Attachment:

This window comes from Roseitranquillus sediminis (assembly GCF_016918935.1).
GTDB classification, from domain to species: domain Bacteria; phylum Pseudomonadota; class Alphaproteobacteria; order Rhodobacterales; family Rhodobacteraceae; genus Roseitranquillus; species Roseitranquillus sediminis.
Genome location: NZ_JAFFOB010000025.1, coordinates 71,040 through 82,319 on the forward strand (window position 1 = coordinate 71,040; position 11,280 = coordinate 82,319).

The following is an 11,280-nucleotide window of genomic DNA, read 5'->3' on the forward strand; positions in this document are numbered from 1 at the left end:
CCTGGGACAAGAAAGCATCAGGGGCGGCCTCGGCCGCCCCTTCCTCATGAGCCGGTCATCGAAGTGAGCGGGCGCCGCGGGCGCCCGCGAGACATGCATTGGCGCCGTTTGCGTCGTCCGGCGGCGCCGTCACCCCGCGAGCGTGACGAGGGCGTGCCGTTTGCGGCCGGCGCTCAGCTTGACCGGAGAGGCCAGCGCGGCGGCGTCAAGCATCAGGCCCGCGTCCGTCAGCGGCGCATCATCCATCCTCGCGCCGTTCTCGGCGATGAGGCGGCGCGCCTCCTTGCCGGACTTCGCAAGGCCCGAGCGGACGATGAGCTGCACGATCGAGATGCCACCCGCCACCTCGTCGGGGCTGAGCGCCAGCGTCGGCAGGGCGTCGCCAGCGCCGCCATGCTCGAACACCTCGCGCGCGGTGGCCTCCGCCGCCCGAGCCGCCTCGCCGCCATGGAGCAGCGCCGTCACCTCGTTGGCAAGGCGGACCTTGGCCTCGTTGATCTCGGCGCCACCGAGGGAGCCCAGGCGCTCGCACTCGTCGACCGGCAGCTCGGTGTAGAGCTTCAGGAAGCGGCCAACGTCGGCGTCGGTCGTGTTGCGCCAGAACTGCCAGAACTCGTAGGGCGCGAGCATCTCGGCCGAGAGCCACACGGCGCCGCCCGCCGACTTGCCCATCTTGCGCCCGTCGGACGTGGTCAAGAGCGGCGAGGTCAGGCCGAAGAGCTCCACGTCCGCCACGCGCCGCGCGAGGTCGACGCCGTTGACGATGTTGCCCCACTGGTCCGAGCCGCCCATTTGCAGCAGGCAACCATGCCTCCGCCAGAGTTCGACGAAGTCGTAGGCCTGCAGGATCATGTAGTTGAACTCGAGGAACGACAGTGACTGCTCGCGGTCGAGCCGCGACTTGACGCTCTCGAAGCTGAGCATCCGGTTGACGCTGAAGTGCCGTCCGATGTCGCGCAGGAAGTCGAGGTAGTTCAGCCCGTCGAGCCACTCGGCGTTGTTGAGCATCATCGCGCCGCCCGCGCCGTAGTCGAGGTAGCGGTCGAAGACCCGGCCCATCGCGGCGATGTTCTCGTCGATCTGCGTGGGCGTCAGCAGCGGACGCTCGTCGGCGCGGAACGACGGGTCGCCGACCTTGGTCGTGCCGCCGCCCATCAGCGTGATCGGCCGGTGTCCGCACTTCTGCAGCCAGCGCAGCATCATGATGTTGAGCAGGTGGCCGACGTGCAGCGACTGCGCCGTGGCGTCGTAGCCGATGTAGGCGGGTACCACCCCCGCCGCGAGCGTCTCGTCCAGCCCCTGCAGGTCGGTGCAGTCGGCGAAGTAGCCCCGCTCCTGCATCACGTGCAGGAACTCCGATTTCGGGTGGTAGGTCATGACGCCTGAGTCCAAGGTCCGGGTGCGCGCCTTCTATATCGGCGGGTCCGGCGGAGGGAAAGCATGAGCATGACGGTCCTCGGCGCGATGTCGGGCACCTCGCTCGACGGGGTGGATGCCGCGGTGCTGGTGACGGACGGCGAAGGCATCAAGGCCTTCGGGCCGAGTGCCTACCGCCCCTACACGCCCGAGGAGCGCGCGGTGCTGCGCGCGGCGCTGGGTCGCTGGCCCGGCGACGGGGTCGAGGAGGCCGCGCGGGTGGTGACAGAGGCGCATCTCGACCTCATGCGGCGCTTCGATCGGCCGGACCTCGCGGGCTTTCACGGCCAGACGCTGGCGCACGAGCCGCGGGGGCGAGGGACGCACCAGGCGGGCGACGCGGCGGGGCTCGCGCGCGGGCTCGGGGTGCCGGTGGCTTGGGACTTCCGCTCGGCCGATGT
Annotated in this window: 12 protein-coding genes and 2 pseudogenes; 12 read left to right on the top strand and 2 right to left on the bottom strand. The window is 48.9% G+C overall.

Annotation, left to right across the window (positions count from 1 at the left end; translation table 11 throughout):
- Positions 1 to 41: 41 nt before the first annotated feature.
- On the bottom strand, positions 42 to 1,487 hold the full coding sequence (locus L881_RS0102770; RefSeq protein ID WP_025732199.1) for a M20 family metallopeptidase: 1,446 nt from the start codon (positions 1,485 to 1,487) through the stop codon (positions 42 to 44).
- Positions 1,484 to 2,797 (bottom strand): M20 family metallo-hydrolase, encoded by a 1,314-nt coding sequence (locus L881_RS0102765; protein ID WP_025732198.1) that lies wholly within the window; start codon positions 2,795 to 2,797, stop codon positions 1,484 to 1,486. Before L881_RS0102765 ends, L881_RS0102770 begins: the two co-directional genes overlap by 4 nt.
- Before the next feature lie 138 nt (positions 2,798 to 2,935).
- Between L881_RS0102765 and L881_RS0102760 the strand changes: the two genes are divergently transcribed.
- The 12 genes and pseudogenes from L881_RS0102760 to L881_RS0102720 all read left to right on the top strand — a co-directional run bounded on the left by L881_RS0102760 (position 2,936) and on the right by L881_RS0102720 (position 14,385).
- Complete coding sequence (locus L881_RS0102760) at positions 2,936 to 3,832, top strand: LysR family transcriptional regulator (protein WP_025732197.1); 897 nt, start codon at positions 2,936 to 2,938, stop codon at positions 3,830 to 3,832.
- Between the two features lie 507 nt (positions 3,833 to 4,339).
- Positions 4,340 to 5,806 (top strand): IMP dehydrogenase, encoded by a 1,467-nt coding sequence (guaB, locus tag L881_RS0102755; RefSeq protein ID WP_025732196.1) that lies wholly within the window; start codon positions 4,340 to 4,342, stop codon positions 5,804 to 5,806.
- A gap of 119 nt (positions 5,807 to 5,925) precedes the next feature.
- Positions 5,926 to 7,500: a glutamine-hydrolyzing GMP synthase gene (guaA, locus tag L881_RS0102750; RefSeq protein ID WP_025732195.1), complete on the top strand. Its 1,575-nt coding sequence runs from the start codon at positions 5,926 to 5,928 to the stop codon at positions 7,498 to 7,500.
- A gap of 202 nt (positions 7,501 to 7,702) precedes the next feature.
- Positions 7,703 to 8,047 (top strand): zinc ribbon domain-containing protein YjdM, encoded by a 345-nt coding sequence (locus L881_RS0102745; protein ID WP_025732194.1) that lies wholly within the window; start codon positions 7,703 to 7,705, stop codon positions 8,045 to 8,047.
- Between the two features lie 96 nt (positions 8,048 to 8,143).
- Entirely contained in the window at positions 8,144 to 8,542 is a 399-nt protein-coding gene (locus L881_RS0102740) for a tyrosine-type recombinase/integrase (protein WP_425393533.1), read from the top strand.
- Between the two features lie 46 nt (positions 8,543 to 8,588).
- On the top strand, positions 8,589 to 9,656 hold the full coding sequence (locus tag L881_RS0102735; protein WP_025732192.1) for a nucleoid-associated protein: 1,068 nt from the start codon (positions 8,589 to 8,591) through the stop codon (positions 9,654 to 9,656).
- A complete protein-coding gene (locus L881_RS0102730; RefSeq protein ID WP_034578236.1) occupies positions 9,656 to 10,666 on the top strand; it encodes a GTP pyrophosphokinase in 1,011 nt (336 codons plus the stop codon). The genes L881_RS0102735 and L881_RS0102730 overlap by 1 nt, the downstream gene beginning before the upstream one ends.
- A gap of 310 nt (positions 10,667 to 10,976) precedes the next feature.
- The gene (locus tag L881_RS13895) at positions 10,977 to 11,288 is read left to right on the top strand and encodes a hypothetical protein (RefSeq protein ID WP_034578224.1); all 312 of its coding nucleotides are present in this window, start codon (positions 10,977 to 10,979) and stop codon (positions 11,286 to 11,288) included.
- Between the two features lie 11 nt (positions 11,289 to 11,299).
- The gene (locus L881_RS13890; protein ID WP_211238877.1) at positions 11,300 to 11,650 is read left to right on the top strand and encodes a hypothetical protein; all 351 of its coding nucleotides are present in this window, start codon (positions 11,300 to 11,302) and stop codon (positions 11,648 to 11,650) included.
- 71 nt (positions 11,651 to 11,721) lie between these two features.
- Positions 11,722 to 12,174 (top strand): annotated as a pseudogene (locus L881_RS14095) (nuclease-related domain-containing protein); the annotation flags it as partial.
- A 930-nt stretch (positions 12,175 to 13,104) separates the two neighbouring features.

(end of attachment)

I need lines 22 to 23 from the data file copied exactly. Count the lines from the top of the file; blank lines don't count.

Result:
- Entirely contained in the window at positions 8,144 to 8,542 is a 399-nt protein-coding gene (locus L881_RS0102740) for a tyrosine-type recombinase/integrase (protein WP_425393533.1), read from the top strand.
- Between the two features lie 46 nt (positions 8,543 to 8,588).